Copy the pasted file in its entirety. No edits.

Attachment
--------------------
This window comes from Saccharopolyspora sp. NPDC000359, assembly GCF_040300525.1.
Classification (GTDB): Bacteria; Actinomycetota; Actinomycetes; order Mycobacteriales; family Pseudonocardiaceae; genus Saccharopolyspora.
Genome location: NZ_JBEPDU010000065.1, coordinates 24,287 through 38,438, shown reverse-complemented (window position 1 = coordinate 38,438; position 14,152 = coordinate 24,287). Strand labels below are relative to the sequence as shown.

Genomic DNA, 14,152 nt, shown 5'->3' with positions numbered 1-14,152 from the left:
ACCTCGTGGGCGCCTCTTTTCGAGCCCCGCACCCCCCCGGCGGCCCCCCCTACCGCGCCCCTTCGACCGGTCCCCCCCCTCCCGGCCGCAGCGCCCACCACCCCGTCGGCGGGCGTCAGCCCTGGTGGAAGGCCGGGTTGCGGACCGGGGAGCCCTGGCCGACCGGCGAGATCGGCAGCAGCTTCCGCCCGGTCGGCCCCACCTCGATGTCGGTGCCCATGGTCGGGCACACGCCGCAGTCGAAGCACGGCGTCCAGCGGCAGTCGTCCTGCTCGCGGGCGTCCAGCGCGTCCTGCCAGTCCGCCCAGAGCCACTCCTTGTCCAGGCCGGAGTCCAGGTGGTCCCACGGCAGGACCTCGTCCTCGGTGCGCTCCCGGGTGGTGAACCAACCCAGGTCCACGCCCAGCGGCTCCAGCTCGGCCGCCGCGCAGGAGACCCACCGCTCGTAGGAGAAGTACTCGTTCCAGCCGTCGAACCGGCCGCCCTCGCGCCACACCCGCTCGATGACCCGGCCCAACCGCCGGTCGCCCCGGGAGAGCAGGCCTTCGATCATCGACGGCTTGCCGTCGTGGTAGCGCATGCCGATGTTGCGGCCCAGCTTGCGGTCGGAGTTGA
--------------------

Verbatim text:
This window comes from Saccharopolyspora sp. NPDC000359, assembly GCF_040300525.1.
Classification (GTDB): Bacteria; Actinomycetota; Actinomycetes; order Mycobacteriales; family Pseudonocardiaceae; genus Saccharopolyspora.
Genome location: NZ_JBEPDU010000065.1, coordinates 24,287 through 38,438, shown reverse-complemented (window position 1 = coordinate 38,438; position 14,152 = coordinate 24,287). Strand labels below are relative to the sequence as shown.

Genomic DNA, 14,152 nt, shown 5'->3' with positions numbered 1-14,152 from the left:
ACCTCGTGGGCGCCTCTTTTCGAGCCCCGCACCCCCCCGGCGGCCCCCCCTACCGCGCCCCTTCGACCGGTCCCCCCCCTCCCGGCCGCAGCGCCCACCACCCCGTCGGCGGGCGTCAGCCCTGGTGGAAGGCCGGGTTGCGGACCGGGGAGCCCTGGCCGACCGGCGAGATCGGCAGCAGCTTCCGCCCGGTCGGCCCCACCTCGATGTCGGTGCCCATGGTCGGGCACACGCCGCAGTCGAAGCACGGCGTCCAGCGGCAGTCGTCCTGCTCGCGGGCGTCCAGCGCGTCCTGCCAGTCCGCCCAGAGCCACTCCTTGTCCAGGCCGGAGTCCAGGTGGTCCCACGGCAGGACCTCGTCCTCGGTGCGCTCCCGGGTGGTGAACCAACCCAGGTCCACGCCCAGCGGCTCCAGCTCGGCCGCCGCGCAGGAGACCCACCGCTCGTAGGAGAAGTACTCGTTCCAGCCGTCGAACCGGCCGCCCTCGCGCCACACCCGCTCGATGACCCGGCCCAACCGCCGGTCGCCCCGGGAGAGCAGGCCTTCGATCATCGACGGCTTGCCGTCGTGGTAGCGCATGCCGATGTTGCGGCCCAGCTTGCGGTCGGAGTTGA